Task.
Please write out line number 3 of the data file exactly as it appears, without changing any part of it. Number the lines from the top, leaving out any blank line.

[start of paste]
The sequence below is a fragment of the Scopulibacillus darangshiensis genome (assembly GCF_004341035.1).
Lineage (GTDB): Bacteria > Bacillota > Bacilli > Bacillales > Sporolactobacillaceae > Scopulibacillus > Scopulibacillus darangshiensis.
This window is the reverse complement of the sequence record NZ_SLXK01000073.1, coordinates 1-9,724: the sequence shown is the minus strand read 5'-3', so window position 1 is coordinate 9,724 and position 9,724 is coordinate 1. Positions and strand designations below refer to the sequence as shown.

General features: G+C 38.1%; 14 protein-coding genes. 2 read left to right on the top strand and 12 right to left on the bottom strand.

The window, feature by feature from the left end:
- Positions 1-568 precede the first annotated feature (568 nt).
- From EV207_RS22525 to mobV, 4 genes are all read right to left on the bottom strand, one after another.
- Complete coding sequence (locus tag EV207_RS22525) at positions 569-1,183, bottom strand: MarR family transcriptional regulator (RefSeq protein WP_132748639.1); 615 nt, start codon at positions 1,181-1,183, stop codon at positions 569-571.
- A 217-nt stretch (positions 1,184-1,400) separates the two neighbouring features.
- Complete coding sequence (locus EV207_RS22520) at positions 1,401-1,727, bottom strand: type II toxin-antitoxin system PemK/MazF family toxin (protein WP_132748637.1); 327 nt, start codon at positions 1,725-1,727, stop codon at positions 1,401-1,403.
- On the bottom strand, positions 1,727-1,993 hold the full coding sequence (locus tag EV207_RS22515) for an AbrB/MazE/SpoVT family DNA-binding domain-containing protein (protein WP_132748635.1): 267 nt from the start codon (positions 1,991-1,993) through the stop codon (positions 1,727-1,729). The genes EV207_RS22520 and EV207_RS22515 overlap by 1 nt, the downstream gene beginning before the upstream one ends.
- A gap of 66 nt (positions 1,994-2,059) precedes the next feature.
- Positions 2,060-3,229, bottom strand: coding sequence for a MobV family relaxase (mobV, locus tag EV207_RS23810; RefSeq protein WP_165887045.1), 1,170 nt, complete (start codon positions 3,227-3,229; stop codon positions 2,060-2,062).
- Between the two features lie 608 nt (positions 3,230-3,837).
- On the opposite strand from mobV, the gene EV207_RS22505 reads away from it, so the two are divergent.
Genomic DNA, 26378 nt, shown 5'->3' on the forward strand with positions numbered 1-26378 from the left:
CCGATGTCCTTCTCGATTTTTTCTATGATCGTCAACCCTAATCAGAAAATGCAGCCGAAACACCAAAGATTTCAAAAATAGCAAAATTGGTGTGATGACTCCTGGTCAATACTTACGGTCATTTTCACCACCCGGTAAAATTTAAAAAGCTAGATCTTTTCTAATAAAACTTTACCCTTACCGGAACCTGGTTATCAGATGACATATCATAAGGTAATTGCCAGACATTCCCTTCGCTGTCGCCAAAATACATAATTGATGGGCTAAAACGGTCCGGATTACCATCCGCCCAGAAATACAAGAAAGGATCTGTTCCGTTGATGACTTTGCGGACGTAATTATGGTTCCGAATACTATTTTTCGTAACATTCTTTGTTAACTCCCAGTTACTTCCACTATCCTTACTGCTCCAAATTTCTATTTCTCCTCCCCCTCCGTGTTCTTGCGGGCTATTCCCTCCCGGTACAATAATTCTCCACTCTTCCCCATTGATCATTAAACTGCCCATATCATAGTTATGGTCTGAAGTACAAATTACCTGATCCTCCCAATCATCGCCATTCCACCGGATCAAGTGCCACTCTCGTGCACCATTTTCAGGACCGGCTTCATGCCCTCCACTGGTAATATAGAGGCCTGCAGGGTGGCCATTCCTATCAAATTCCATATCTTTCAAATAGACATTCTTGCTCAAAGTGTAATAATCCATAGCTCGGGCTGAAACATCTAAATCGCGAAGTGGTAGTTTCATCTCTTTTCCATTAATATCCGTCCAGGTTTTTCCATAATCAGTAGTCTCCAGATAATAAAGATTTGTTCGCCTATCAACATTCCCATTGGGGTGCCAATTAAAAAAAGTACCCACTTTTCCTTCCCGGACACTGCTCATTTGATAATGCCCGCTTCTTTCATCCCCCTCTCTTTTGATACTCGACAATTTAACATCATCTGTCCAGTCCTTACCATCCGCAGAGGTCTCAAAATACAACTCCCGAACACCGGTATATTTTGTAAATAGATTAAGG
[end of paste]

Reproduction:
This window is the reverse complement of the sequence record NZ_SLXK01000073.1, coordinates 1-9,724: the sequence shown is the minus strand read 5'-3', so window position 1 is coordinate 9,724 and position 9,724 is coordinate 1. Positions and strand designations below refer to the sequence as shown.